US general warns against intervention in Syria

US general warns against intervention in Syria
Tue Jul 23, 2013 17:15:18

A top US military officer has warned that the US military action in the Syrian civil war would likely escalate quickly and result in "unintended consequences".

In the most detailed statement of the Pentagon’s reluctance to see greater US involvement in Syria, Chairman of the joint chiefs of staff Gen Martin Dempsey warned that a significant military intervention in Syria would cost billions of dollars, could quickly escalate and would carry great risks.

“Once we take action, we should be prepared for what comes next,” Gen Dempsey wrote in a letter to senators John McCain and Carl Levin which was released on Monday evening. “Deeper involvement is hard to avoid.”

Gen Dempsey’s letter followed a feisty congressional hearing last week when he sparred with McCain, the leading advocate in American politics for a more decisive US role in the Syrian conflict.

McCain later said he would block the nomination of Gen Dempsey for a further two years in his post until he provided an assessment of military options in Syria.

The Obama administration last month said it would supply light weapons to the Syrian militant groups through the Central Intelligence Agency.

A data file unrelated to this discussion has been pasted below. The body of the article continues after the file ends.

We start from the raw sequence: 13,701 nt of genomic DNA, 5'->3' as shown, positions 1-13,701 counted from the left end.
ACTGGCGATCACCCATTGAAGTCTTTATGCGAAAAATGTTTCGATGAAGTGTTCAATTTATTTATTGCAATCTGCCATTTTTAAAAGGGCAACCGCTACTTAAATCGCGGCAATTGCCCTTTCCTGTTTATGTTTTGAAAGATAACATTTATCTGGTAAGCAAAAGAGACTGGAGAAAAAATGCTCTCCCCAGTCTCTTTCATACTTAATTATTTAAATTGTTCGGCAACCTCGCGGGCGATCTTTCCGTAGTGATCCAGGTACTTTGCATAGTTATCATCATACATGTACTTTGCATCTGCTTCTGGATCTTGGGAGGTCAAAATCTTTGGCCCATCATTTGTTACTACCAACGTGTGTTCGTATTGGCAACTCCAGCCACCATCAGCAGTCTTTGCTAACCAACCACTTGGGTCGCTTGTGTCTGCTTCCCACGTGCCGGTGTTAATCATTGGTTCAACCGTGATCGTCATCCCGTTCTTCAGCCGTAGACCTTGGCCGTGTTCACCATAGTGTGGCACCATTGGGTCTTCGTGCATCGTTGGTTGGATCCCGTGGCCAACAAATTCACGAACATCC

Even that limited plan has encountered considerable resistance in Congress, where the sort of activism broached by McCain is opposed by a number of senior members who fear getting sucked into a new war in the region.

The Senate and House intelligence committees, which have oversight over the CIA, initially raised objections over the arms plan.

However, Mike Rogers, chair of the House intelligence committee, said on Monday that the panel had reached a consensus to back the White House’s plan despite “very strong concerns”.

Gen Dempsey’s three-page letter underscores the way that the US military’s experiences in Afghanistan and Iraq color many of the judgments it is now making about Syria.

“We have learnt from the past 10 years that it is not enough to simply alter the balance of military power without careful consideration of what is necessary in order to preserve a functioning state,” Gen Dempsey wrote.

“Should the regime’s institutions collapse in the absence of a viable opposition, we could inadvertently empower extremists or unleash the very chemical weapons we seek to control.”

Gen Dempsey said McCain’s preferred option of establishing a “no-fly zone” over Syria would cost $1bn a month and would risk the loss of US aircraft too.


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